Changing passwords is really simple in the Ubuntu command line. Just use the
passwd command and you can change the password for your account or other user accounts.
A few things to note:
- You should have access to the system as a root or non-root user
- You need to be root or have sudo access to change passwords for other users
This article is not about resetting your server's root password if you cannot access it. That's an entirely different topic.
Change the password for your own account
If you are logged in as a non-root user, you can change the password for this account easily.
Just enter the command
It asks for the current password. Enter this password.
You probably already know that the Linux terminals show nothing on the screen while you type the password.
Enter the password correctly, and it will ask you to enter the new password twice. You should see the success message if you successfully type the new password twice.
[email protected]:~$ passwd Changing password for abhishek. Current password: New password: Retype new password: passwd: password updated successfully
That's it. That's how you change passwords in the Ubuntu command line.
Change password for other user accounts
As a sysadmin managing an Ubuntu server, you may require changing other users' passwords.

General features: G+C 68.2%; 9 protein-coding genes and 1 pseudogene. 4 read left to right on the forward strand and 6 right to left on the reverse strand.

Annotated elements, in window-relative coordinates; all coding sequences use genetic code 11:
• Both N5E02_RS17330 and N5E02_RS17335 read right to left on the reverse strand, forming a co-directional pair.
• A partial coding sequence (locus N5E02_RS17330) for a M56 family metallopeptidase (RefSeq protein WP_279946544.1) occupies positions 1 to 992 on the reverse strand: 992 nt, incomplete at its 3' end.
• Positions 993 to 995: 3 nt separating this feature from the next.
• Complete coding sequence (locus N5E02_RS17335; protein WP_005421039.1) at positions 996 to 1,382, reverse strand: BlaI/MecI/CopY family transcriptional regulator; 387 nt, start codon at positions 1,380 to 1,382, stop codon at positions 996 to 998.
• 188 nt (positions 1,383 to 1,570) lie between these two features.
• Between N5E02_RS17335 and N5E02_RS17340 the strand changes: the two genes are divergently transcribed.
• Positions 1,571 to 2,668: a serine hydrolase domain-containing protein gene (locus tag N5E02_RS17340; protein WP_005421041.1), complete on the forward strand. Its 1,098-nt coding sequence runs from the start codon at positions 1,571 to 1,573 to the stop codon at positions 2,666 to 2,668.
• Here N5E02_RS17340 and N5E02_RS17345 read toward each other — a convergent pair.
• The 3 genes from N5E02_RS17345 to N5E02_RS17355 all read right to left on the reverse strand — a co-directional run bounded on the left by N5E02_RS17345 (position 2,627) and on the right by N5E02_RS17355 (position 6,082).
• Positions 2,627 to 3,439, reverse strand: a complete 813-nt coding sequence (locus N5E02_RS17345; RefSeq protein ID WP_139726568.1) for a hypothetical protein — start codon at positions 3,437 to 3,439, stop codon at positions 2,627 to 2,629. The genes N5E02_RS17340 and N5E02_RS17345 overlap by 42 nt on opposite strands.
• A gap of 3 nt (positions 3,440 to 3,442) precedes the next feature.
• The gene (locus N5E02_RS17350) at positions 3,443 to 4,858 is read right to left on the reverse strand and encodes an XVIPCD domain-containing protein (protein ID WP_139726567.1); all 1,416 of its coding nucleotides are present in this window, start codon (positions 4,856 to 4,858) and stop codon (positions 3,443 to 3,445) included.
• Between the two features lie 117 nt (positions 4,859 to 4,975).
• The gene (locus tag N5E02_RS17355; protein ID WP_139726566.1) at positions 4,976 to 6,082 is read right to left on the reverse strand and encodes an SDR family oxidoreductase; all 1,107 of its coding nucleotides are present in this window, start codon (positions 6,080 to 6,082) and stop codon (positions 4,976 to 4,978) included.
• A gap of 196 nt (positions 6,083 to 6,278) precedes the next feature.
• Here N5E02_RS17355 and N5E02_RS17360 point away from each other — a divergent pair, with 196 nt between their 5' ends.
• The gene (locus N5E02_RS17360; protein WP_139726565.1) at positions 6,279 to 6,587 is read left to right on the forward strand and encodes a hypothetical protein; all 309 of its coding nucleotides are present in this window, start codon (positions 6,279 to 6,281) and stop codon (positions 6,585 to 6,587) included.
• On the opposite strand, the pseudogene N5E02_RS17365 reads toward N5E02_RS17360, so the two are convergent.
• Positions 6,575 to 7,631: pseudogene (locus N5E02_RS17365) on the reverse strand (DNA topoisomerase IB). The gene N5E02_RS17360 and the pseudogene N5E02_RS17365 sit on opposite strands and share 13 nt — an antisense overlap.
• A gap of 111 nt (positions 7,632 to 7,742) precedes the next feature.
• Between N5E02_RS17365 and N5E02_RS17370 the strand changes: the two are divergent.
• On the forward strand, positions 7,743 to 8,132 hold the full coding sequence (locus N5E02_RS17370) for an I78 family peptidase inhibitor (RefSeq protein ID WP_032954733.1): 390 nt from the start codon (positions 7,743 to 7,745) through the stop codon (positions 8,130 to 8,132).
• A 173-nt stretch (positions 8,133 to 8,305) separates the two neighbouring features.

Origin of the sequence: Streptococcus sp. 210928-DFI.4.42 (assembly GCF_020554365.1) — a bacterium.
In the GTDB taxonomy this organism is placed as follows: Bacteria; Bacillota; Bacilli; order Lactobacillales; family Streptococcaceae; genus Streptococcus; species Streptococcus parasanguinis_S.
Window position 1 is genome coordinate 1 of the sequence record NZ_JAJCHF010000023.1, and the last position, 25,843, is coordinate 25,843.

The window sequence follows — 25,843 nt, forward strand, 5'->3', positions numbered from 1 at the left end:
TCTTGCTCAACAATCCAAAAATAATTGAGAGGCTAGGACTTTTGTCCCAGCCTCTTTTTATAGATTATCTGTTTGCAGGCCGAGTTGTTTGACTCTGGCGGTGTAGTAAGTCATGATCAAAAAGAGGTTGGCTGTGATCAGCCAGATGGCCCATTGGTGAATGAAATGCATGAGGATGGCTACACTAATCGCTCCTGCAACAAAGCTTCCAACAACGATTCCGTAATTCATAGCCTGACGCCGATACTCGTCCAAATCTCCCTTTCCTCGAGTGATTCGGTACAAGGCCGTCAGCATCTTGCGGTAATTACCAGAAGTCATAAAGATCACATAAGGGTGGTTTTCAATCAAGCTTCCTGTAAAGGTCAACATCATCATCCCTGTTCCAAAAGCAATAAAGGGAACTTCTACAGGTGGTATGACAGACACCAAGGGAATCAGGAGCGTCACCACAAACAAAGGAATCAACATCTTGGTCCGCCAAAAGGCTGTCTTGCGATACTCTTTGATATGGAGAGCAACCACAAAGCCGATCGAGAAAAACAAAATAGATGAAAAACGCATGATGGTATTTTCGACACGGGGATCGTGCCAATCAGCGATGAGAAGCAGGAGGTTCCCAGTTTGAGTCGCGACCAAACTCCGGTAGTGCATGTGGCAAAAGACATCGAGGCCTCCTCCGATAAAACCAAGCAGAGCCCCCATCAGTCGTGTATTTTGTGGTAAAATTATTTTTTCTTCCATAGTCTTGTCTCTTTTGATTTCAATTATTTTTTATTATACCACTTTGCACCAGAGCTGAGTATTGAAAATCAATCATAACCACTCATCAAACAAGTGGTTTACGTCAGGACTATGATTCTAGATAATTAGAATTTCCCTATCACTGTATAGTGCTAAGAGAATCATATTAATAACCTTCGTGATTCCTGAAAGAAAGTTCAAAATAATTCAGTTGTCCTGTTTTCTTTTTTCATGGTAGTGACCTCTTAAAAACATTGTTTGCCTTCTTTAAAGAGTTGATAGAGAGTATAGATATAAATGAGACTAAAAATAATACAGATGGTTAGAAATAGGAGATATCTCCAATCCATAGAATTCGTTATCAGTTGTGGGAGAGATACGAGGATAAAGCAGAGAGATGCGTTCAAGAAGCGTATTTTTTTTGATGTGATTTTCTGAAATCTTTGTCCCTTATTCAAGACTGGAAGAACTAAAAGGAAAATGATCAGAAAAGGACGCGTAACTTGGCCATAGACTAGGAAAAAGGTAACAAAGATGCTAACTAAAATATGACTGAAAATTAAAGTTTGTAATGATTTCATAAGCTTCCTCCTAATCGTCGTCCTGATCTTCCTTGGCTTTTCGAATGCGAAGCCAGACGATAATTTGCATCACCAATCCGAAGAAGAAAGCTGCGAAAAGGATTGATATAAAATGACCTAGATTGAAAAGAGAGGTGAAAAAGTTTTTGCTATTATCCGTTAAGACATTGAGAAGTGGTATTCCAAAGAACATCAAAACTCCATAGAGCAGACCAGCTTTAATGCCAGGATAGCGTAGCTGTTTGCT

The steps are pretty much the same as you saw earlier. You just have to specify the username with
passwd command this time.
Do note that you must be a root user or have sudo access to change the password for others.
sudo passwd username
It will ask you to enter the new password straightaway. You are resetting the password after all and you may not know the password for other users even though you are the admin.
[email protected]:~# passwd abhi New password: Retype new password: passwd: password updated successfully
Once you have reset the password, you can inform the user and give them the new password. A good practice would be to advise the user to change the password immediately after login.
That's it. Short, sweet, and simple. Enjoy Ubuntu!